1977 Volume 63 Issue 14 Pages 2391-2395
For the determination of hydrogen in steel, the high-frequency fusion impulse-furnace fusion method using the graphite crucible is currently employed because of its rapidity. Comparing with the results by the heat extraction method using no graphite crucible, those by above methods agree with standard values in the case of standard samples stainless steel but are inclined to be higher in the case of samples taken from melts (mold samples). In mold samples, fine cracks and blow-holes are often contained where water is included during the storage and preparation of samples. As the result of the reaction between the included water and the graphite crucible (water gas reaction), involved hydrogen is accumulated to the resultant value of hydrogen.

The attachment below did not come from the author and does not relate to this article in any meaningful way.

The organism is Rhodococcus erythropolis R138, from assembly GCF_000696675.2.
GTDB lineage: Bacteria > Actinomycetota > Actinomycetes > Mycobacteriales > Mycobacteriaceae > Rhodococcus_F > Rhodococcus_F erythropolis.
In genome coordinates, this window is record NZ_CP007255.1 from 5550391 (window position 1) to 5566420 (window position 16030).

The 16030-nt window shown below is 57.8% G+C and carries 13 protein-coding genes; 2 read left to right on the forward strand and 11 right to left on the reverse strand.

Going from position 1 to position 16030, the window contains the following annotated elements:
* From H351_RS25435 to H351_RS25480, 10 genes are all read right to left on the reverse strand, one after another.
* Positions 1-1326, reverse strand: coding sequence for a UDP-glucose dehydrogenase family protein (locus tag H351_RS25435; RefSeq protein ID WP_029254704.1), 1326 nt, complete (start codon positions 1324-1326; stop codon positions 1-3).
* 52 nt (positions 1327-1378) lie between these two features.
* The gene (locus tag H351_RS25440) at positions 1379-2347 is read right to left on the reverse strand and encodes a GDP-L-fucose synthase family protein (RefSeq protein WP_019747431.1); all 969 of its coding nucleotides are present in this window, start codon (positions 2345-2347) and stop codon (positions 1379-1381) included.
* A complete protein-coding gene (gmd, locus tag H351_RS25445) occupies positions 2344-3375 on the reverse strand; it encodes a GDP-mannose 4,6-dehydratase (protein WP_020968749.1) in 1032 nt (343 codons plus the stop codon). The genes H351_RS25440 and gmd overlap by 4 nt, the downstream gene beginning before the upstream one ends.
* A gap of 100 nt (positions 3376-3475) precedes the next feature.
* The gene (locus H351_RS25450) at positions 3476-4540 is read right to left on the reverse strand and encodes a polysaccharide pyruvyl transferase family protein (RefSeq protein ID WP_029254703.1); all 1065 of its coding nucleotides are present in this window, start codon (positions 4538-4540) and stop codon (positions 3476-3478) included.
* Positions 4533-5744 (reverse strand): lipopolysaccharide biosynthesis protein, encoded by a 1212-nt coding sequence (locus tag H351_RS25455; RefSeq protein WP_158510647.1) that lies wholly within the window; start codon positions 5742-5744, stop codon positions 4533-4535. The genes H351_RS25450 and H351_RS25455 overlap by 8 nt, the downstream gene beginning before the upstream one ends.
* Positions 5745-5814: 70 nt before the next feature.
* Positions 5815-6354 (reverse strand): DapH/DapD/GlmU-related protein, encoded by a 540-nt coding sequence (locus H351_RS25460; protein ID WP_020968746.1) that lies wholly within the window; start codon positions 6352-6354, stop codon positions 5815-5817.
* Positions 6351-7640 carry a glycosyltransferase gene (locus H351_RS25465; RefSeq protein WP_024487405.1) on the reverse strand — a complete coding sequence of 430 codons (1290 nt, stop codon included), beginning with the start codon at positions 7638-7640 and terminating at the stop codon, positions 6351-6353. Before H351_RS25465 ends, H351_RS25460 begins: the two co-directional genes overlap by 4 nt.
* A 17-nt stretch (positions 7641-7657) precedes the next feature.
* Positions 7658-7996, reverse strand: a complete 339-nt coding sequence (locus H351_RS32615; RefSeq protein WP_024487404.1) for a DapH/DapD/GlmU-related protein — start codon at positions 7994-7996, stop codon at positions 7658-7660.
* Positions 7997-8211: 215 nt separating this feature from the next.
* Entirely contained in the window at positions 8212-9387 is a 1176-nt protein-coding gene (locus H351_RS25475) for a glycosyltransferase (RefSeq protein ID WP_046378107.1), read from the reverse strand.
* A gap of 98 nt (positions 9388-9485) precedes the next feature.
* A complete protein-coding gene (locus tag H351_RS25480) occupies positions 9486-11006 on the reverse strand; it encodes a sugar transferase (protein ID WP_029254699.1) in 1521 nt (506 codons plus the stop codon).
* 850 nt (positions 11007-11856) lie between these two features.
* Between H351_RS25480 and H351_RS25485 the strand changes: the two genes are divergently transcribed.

For elimination of th included water, authors invent the pre-heat device. The included water in samples eliminated by the heating (300-350°C) and at the same time, the diffused hydrogen is collected to determine.
Using the improved method, the determination of hydrogen is carried out exactly although the sample contains some blow-holes. This method requires only eight minutes for one determination and gives the good accuracy (standard deviation=0.1ppm H2 at 2.5ppm).